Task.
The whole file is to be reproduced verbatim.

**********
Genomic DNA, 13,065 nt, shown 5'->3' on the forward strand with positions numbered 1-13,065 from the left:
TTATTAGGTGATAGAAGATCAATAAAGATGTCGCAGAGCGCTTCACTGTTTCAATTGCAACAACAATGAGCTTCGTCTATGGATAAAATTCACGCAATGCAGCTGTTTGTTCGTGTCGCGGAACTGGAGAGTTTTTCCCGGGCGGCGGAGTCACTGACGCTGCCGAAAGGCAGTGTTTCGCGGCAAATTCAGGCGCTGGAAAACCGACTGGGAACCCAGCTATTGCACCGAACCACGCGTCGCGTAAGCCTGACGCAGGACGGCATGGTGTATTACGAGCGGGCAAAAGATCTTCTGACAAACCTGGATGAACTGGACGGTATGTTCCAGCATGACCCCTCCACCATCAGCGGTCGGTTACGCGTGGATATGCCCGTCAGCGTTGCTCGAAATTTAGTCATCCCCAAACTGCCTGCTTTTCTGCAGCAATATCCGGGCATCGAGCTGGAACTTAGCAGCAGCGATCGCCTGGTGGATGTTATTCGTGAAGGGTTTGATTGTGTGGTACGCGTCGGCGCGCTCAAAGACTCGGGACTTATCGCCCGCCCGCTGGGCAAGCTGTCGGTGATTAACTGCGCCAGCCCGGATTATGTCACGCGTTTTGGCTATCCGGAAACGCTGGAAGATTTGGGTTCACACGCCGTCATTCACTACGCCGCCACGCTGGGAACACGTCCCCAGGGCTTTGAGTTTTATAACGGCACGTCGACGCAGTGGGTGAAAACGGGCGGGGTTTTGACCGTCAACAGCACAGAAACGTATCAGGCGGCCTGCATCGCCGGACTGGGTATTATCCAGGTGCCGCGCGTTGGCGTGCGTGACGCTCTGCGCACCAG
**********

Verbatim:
Genomic DNA, 13,065 nt, shown 5'->3' on the forward strand with positions numbered 1-13,065 from the left:
TTATTAGGTGATAGAAGATCAATAAAGATGTCGCAGAGCGCTTCACTGTTTCAATTGCAACAACAATGAGCTTCGTCTATGGATAAAATTCACGCAATGCAGCTGTTTGTTCGTGTCGCGGAACTGGAGAGTTTTTCCCGGGCGGCGGAGTCACTGACGCTGCCGAAAGGCAGTGTTTCGCGGCAAATTCAGGCGCTGGAAAACCGACTGGGAACCCAGCTATTGCACCGAACCACGCGTCGCGTAAGCCTGACGCAGGACGGCATGGTGTATTACGAGCGGGCAAAAGATCTTCTGACAAACCTGGATGAACTGGACGGTATGTTCCAGCATGACCCCTCCACCATCAGCGGTCGGTTACGCGTGGATATGCCCGTCAGCGTTGCTCGAAATTTAGTCATCCCCAAACTGCCTGCTTTTCTGCAGCAATATCCGGGCATCGAGCTGGAACTTAGCAGCAGCGATCGCCTGGTGGATGTTATTCGTGAAGGGTTTGATTGTGTGGTACGCGTCGGCGCGCTCAAAGACTCGGGACTTATCGCCCGCCCGCTGGGCAAGCTGTCGGTGATTAACTGCGCCAGCCCGGATTATGTCACGCGTTTTGGCTATCCGGAAACGCTGGAAGATTTGGGTTCACACGCCGTCATTCACTACGCCGCCACGCTGGGAACACGTCCCCAGGGCTTTGAGTTTTATAACGGCACGTCGACGCAGTGGGTGAAAACGGGCGGGGTTTTGACCGTCAACAGCACAGAAACGTATCAGGCGGCCTGCATCGCCGGACTGGGTATTATCCAGGTGCCGCGCGTTGGCGTGCGTGACGCTCTGCGCACCAG